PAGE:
The Idea Hunter - How to Find the Best Ideas and Make Them Happen

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A different way of discovering and developing the best business ideasJack Welch once said, "Someone, somewhere has a better idea." In this myth-busting book, the authors reveal that great business ideas do not spring from innate creativi...
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A different way of discovering and developing the best business ideas

Jack Welch once said, "Someone, somewhere has a better idea." In this myth-busting book, the authors reveal that great business ideas do not spring from innate creativity, or necessarily from the brilliant minds of people. Rather, great ideas come to those who are in the habit of looking for great ideas all around them, all the time. Too often, people fall into the trap of thinking that the only worthwhile idea is a thoroughly original one. Idea Hunters know better. They understand that valuable ideas are already out there, waiting to be found - and not just in the usual places.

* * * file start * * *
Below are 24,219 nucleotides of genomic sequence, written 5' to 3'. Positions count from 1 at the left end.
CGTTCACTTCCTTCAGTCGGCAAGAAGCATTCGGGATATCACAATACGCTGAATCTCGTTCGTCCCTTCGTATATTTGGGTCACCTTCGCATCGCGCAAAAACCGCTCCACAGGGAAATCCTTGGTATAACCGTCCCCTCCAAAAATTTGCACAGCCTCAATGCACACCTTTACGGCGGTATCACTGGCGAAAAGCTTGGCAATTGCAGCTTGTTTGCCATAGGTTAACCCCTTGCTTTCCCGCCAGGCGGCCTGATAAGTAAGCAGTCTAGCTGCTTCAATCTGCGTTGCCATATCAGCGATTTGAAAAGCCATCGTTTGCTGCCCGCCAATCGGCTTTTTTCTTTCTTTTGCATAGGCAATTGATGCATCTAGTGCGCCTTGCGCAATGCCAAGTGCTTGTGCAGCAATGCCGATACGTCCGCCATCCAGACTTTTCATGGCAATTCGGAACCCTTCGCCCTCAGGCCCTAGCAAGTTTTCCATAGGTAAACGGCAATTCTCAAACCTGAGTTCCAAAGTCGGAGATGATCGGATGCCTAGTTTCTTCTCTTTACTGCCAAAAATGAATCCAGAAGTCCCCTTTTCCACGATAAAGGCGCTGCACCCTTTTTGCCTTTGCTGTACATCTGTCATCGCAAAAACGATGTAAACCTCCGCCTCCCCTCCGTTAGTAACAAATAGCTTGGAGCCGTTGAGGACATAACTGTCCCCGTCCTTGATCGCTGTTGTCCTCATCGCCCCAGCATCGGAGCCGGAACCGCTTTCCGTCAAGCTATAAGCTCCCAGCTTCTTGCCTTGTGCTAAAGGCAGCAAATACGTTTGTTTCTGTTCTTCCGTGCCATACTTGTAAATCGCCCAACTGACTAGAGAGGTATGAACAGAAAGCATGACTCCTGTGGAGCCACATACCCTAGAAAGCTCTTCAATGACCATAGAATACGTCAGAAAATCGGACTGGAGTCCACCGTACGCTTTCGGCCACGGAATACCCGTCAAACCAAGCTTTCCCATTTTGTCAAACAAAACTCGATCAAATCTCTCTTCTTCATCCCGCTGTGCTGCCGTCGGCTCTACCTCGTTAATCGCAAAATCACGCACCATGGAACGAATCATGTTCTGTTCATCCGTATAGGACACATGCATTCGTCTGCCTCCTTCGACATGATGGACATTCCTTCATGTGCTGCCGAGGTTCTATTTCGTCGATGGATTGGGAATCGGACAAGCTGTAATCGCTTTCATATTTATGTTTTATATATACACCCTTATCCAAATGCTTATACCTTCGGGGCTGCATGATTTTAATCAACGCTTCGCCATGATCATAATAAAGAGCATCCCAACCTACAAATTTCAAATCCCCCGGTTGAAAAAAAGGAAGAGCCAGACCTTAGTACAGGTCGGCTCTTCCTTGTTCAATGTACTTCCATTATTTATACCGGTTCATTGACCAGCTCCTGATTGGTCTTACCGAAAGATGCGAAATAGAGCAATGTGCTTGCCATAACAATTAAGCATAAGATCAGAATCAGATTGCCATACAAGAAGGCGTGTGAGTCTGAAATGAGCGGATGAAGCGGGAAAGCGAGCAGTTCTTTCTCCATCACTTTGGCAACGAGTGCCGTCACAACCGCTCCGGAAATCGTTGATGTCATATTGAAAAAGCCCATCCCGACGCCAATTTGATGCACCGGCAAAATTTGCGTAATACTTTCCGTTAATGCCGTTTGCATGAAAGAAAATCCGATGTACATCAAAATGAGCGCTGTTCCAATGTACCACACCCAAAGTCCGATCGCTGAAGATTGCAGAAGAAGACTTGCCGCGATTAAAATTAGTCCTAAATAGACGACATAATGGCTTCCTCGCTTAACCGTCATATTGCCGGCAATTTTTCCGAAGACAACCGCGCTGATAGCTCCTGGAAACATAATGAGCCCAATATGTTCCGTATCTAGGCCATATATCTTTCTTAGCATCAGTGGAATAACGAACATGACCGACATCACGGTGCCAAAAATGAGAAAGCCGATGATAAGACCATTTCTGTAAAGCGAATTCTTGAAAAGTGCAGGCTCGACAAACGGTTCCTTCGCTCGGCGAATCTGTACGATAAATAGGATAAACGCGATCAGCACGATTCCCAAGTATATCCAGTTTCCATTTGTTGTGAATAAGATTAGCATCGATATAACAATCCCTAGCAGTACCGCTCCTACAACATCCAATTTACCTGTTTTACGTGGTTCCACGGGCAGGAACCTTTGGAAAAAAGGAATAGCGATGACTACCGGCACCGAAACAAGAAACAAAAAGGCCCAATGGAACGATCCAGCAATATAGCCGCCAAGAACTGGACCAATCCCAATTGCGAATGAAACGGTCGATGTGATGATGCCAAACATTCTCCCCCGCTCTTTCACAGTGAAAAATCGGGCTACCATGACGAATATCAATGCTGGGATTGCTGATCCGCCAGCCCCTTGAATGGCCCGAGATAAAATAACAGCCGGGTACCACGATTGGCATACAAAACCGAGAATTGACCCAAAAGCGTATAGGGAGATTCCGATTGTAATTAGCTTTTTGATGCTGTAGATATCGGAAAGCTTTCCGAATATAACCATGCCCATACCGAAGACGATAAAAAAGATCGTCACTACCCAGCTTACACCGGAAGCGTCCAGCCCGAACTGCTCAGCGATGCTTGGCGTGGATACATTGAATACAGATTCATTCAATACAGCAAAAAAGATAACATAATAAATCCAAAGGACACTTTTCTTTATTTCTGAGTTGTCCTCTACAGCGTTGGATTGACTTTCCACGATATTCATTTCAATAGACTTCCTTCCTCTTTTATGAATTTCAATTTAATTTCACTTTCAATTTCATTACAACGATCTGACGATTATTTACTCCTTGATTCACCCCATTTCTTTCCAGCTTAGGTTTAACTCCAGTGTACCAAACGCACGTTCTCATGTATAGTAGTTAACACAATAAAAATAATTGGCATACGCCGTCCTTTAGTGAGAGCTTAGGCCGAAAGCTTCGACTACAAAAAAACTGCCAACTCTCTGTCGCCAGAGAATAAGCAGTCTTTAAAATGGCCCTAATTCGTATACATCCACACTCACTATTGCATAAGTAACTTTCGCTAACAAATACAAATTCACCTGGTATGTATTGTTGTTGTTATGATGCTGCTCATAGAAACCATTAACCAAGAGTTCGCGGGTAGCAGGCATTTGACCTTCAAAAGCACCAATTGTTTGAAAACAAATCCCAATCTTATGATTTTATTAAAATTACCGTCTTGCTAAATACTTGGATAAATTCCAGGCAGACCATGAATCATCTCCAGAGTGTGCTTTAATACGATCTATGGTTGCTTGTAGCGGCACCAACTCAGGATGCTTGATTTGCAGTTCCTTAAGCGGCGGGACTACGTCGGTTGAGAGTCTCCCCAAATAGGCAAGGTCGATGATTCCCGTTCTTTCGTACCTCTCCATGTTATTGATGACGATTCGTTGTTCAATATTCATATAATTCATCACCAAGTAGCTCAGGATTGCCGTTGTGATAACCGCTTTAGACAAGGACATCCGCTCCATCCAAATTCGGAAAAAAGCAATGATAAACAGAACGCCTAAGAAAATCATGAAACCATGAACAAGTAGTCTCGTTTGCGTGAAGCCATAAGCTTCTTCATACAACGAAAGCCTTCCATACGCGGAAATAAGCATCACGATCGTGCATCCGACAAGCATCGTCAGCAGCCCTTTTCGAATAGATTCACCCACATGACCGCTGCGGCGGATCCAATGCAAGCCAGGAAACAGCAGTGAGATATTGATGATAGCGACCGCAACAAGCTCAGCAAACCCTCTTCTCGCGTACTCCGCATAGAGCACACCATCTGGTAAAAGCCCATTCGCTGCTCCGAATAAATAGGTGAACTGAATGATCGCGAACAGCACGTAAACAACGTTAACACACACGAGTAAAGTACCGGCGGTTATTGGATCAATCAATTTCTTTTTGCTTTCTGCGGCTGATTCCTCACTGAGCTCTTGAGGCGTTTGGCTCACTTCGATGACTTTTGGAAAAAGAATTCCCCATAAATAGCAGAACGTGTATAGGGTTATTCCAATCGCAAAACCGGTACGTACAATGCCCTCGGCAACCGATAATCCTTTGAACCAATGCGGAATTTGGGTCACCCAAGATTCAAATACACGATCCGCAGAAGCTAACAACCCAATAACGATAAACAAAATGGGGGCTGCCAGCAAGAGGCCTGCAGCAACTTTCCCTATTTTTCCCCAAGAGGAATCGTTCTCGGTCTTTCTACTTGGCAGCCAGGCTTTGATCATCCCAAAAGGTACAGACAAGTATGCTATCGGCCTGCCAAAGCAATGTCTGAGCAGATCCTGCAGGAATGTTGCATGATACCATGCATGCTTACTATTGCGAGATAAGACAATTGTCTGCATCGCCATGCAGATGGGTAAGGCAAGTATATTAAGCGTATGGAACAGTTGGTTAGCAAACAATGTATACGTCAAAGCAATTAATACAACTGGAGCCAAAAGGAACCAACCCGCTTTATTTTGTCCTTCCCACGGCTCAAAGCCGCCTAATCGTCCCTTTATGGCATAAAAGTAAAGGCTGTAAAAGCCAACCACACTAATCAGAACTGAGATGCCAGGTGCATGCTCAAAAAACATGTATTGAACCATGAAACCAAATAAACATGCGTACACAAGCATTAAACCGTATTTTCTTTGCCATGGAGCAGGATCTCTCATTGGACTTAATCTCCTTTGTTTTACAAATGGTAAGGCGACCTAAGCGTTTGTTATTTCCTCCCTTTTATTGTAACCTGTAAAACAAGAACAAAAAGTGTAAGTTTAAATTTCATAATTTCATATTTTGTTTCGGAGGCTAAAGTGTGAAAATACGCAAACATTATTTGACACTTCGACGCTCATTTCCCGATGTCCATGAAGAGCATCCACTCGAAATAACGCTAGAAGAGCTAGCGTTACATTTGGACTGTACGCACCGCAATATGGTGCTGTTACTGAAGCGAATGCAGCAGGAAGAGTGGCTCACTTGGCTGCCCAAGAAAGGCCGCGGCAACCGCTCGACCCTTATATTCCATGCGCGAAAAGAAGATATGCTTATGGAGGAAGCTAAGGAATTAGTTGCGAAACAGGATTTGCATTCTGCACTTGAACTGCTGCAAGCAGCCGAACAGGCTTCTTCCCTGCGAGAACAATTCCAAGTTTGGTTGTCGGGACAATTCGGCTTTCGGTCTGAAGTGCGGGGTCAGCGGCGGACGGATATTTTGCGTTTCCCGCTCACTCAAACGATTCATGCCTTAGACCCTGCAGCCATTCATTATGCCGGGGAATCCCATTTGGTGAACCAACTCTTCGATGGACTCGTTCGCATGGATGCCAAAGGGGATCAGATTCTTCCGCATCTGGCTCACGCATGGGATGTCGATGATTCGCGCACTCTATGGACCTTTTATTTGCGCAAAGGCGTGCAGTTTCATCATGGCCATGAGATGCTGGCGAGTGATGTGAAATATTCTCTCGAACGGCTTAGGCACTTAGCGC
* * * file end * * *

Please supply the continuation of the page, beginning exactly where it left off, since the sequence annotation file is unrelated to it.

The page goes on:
· Shows how to expand your capacity to find and develop winning business ideas

· Explains why ideas are a critical asset for every manager and professional, not just for those who do "creative"

· Reveals how to seek out and select the ideas that best serve your purposes and goals and define who you are, as a professional

· Offers practical tips on how to master the everyday habits of an Idea Hunter, which include cultivating great conversations

The book is filled with illustrative accounts of successful Idea Hunters and stories from thriving "idea" companies. Warren Buffet, Walt Disney, Thomas Edison, Mary Kay Ash, Twitter, and Pixar Animation Studios are among the many profiled. Exclusive from the Authors: 10 lessons for anyone embarking on the Idea Hunt, the search for ideas that make a difference 

Co-Author Andy Boynton